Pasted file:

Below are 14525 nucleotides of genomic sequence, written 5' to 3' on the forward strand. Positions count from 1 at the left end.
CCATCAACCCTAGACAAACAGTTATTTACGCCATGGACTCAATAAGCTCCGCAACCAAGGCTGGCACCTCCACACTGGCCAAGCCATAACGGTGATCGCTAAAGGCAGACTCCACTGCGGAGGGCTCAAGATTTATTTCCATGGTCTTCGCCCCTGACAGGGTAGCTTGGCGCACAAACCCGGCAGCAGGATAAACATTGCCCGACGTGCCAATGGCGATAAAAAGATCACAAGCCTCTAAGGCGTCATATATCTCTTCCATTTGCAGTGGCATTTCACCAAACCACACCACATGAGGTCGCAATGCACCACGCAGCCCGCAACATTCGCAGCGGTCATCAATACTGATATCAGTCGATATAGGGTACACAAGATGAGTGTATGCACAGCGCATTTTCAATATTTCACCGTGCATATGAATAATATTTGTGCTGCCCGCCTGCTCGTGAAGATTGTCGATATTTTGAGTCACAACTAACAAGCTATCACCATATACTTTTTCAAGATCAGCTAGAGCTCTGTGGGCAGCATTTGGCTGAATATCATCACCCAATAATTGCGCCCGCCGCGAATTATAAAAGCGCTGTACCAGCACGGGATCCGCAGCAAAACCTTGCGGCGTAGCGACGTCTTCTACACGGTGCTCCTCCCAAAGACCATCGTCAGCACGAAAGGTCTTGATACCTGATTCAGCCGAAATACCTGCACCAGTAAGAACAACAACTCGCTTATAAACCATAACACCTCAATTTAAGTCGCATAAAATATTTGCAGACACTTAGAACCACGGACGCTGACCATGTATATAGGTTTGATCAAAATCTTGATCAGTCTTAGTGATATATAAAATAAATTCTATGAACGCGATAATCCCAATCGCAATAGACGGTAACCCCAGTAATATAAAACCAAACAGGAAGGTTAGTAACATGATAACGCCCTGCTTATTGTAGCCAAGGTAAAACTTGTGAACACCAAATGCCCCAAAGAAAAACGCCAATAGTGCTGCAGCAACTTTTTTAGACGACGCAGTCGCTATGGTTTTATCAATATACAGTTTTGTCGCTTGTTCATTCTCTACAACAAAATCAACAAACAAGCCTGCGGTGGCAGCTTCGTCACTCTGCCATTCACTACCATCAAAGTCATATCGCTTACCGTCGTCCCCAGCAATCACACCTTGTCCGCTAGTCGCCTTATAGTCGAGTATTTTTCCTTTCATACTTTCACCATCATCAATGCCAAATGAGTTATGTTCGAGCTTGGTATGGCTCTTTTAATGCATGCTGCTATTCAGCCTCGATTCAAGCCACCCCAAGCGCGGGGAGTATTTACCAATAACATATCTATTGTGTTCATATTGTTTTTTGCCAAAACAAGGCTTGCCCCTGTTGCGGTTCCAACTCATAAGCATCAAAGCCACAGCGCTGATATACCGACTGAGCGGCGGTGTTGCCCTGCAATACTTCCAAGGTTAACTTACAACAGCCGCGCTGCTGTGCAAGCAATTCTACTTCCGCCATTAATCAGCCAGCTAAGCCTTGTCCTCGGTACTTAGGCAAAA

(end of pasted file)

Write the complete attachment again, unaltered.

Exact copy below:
Below are 14525 nucleotides of genomic sequence, written 5' to 3' on the forward strand. Positions count from 1 at the left end.
CCATCAACCCTAGACAAACAGTTATTTACGCCATGGACTCAATAAGCTCCGCAACCAAGGCTGGCACCTCCACACTGGCCAAGCCATAACGGTGATCGCTAAAGGCAGACTCCACTGCGGAGGGCTCAAGATTTATTTCCATGGTCTTCGCCCCTGACAGGGTAGCTTGGCGCACAAACCCGGCAGCAGGATAAACATTGCCCGACGTGCCAATGGCGATAAAAAGATCACAAGCCTCTAAGGCGTCATATATCTCTTCCATTTGCAGTGGCATTTCACCAAACCACACCACATGAGGTCGCAATGCACCACGCAGCCCGCAACATTCGCAGCGGTCATCAATACTGATATCAGTCGATATAGGGTACACAAGATGAGTGTATGCACAGCGCATTTTCAATATTTCACCGTGCATATGAATAATATTTGTGCTGCCCGCCTGCTCGTGAAGATTGTCGATATTTTGAGTCACAACTAACAAGCTATCACCATATACTTTTTCAAGATCAGCTAGAGCTCTGTGGGCAGCATTTGGCTGAATATCATCACCCAATAATTGCGCCCGCCGCGAATTATAAAAGCGCTGTACCAGCACGGGATCCGCAGCAAAACCTTGCGGCGTAGCGACGTCTTCTACACGGTGCTCCTCCCAAAGACCATCGTCAGCACGAAAGGTCTTGATACCTGATTCAGCCGAAATACCTGCACCAGTAAGAACAACAACTCGCTTATAAACCATAACACCTCAATTTAAGTCGCATAAAATATTTGCAGACACTTAGAACCACGGACGCTGACCATGTATATAGGTTTGATCAAAATCTTGATCAGTCTTAGTGATATATAAAATAAATTCTATGAACGCGATAATCCCAATCGCAATAGACGGTAACCCCAGTAATATAAAACCAAACAGGAAGGTTAGTAACATGATAACGCCCTGCTTATTGTAGCCAAGGTAAAACTTGTGAACACCAAATGCCCCAAAGAAAAACGCCAATAGTGCTGCAGCAACTTTTTTAGACGACGCAGTCGCTATGGTTTTATCAATATACAGTTTTGTCGCTTGTTCATTCTCTACAACAAAATCAACAAACAAGCCTGCGGTGGCAGCTTCGTCACTCTGCCATTCACTACCATCAAAGTCATATCGCTTACCGTCGTCCCCAGCAATCACACCTTGTCCGCTAGTCGCCTTATAGTCGAGTATTTTTCCTTTCATACTTTCACCATCATCAATGCCAAATGAGTTATGTTCGAGCTTGGTATGGCTCTTTTAATGCATGCTGCTATTCAGCCTCGATTCAAGCCACCCCAAGCGCGGGGAGTATTTACCAATAACATATCTATTGTGTTCATATTGTTTTTTGCCAAAACAAGGCTTGCCCCTGTTGCGGTTCCAACTCATAAGCATCAAAGCCACAGCGCTGATATACCGACTGAGCGGCGGTGTTGCCCTGCAATACTTCCAAGGTTAACTTACAACAGCCGCGCTGCTGTGCAAGCAATTCTACTTCCGCCATTAATCAGCCAGCTAAGCCTTGTCCTCGGTACTTAGGCAAAA